9 miners found dead two weeks after China’s Shandong gold mine blast

Rescuers found nine miners dead a day after they rescued 11 of their colleagues alive two weeks after they were trapped at a gold mine in China’s Shandong province.

The Yantai city mayor confirmed the deaths, state broadcaster CCTV said. One miner remains missing. Another died last week after falling into a coma.

“From Sunday afternoon to this afternoon, rescue workers have not stopped searching, and found a further nine trapped miners who unfortunately all died,” Yantai Mayor Chen Fei told a briefing on Monday.

“Along with one miner who died on Thursday, the bodies of the nine deceased miners were all lifted out of the mine.”

On Sunday a huge obstacle blocking the well suddenly fell to the bottom of the shaft, allowing rescue work to pull out 11 trapped miners.

The miners became trapped in the Hushan gold mine when the entrance to the tunnel collapsed after a blast on 10 January.

For weeks there had been no sign of life as rescuers had been digging a 600 meter shaft. Then on 17 January, rescuers felt a pull on one of the ropes they were lowering into small shafts leading down into the dark.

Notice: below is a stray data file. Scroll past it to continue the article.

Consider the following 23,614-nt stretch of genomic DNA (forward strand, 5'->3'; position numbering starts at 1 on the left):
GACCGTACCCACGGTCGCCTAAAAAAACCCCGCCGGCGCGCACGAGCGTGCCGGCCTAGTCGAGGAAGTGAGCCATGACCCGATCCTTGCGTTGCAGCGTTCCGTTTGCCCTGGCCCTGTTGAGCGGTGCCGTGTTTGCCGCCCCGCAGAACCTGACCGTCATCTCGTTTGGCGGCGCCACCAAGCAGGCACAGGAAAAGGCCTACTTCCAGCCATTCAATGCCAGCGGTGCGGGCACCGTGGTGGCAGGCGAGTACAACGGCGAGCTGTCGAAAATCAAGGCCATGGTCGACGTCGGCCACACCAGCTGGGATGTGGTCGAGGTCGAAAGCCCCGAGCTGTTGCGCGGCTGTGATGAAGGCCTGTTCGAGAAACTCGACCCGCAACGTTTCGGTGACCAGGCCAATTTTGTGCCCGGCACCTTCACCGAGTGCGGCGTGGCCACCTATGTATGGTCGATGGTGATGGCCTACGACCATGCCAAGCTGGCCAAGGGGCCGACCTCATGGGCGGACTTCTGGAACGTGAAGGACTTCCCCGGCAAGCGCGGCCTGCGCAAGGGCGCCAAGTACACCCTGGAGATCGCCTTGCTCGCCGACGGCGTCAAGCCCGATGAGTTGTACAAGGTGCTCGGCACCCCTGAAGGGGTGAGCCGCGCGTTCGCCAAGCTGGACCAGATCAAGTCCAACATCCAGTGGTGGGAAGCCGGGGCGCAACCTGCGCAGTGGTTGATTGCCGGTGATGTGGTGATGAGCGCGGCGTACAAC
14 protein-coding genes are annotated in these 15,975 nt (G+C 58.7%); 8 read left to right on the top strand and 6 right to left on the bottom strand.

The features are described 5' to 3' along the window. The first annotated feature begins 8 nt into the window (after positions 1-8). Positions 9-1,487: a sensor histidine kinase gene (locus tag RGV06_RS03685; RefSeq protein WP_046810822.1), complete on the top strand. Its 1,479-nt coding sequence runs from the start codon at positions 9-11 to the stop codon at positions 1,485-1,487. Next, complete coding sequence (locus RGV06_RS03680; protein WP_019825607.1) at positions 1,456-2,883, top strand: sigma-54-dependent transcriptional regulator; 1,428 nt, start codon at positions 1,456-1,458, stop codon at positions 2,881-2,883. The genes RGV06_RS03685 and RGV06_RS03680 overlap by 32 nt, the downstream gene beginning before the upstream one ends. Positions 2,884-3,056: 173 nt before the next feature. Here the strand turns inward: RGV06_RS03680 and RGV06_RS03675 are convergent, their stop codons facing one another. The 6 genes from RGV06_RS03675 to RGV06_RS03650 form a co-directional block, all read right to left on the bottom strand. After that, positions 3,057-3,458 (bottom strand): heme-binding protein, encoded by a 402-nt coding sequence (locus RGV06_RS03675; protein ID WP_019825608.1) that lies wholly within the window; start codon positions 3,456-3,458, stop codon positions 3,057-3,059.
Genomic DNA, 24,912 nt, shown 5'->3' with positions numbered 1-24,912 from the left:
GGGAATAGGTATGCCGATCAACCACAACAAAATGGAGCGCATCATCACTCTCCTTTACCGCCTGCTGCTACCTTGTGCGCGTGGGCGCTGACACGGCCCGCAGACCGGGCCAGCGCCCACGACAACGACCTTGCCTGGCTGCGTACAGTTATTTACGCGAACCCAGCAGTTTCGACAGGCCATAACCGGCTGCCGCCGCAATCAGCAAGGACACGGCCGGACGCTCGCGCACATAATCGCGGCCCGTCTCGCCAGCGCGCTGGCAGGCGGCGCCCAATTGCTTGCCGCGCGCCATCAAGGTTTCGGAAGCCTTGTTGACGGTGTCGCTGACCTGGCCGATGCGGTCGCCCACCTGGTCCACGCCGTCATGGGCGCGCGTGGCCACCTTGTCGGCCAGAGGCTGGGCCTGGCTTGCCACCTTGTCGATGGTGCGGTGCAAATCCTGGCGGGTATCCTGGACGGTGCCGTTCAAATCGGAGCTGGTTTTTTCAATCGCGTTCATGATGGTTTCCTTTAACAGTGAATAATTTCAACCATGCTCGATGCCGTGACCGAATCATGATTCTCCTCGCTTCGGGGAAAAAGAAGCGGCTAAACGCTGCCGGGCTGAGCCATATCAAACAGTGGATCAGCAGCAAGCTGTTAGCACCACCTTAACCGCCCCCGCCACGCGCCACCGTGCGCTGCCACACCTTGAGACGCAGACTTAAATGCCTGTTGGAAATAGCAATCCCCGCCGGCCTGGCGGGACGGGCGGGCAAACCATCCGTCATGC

A paper note was then sent up on a rope from a group of 12 surviving miners – 11 trapped in one place and a 12th trapped further below.

After that, the contact with the 12th miner was lost, while one of the group of 11, who had fallen into a coma after sustaining a head wound in the explosion, was confirmed dead on Thursday.

A communication line was established and food and medicine were lowered down through a narrow shaft.

The miners received porridge and nutritional liquids, and a few days before their rescue, requested a traditional meal of sausages.

Mining accidents in China are not uncommon and are often due to poorly enforced safety regulations.

In December last year, 23 miners died after a carbon monoxide leak at a coal mine.

In September, 16 workers were killed at another mine on the outskirts of Chongqing when a conveyor belt caught fire, producing high levels of carbon monoxide.

In December 2019, an explosion at a coal mine in Guizhou province, south-west China, killed at least 14 people